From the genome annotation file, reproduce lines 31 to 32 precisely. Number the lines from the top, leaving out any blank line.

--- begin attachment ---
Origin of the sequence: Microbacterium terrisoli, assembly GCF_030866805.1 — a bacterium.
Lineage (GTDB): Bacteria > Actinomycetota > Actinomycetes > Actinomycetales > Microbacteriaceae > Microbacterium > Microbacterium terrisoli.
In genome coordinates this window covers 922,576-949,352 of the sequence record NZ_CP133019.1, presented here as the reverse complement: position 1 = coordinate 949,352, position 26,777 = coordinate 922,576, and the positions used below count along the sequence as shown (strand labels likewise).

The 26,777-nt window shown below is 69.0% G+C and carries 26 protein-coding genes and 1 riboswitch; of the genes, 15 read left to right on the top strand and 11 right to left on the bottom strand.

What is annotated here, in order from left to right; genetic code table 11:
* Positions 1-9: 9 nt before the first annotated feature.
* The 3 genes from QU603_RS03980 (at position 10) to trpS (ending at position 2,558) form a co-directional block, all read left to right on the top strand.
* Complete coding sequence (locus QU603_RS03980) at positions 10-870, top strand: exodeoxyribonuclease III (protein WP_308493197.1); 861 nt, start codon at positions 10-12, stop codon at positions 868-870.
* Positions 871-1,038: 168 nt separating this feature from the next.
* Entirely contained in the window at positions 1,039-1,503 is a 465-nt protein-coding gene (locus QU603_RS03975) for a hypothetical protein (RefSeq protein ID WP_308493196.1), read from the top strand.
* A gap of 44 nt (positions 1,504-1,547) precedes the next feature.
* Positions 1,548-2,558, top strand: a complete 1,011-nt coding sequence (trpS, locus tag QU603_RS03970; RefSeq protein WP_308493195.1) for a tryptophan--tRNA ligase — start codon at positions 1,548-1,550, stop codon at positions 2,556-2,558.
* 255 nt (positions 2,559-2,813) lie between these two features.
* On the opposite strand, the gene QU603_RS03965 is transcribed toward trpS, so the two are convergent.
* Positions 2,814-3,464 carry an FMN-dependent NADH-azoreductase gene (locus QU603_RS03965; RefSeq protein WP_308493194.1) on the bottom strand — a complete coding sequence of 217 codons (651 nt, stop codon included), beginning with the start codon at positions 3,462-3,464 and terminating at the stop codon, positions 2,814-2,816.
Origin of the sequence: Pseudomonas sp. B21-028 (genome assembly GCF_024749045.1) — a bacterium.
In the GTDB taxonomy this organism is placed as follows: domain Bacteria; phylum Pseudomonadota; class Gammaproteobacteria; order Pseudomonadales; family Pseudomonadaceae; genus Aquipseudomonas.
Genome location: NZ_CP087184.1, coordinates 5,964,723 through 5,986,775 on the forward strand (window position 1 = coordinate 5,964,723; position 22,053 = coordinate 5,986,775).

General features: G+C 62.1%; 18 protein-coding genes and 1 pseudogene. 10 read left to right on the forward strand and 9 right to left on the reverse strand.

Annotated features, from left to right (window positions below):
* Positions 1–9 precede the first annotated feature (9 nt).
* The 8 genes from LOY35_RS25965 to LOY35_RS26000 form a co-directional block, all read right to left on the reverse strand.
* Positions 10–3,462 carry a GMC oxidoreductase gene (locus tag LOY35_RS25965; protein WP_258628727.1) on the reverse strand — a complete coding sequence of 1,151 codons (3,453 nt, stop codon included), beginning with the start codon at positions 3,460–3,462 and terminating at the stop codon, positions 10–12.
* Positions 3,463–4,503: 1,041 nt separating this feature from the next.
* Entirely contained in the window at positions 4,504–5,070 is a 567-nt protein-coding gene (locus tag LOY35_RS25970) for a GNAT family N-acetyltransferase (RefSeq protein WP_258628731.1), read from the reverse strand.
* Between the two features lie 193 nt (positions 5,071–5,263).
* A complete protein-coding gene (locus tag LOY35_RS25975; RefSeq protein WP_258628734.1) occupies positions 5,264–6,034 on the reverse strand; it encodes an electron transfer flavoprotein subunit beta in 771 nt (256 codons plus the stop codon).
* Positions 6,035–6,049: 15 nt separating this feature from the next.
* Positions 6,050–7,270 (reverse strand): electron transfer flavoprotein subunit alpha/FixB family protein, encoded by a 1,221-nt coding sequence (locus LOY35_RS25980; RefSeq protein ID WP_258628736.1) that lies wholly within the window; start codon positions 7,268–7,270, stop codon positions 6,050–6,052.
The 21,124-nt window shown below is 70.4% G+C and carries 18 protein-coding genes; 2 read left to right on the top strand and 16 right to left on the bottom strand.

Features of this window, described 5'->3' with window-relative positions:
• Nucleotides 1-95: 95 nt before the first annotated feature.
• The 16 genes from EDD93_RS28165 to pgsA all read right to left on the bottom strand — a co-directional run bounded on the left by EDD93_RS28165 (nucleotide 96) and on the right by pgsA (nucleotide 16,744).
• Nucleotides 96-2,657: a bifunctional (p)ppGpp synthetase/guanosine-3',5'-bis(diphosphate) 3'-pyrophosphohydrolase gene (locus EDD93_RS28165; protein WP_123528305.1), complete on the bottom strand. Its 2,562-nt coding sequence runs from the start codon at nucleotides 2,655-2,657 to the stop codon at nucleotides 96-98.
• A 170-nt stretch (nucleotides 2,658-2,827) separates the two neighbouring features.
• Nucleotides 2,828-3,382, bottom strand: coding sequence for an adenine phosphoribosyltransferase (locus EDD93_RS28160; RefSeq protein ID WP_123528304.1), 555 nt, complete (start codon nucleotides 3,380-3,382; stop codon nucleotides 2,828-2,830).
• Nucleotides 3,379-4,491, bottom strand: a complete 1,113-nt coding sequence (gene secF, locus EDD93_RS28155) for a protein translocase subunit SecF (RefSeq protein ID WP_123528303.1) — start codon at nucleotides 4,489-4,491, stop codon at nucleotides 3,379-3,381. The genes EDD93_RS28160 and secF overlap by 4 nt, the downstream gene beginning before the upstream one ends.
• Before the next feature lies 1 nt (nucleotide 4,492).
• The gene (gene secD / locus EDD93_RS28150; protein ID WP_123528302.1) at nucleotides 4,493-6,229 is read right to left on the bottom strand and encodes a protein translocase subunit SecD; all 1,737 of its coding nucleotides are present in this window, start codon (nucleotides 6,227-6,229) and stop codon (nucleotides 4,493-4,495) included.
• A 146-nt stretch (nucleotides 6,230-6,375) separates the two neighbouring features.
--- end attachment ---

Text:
Features of this window, described 5'->3' with window-relative positions:
• Nucleotides 1-95: 95 nt before the first annotated feature.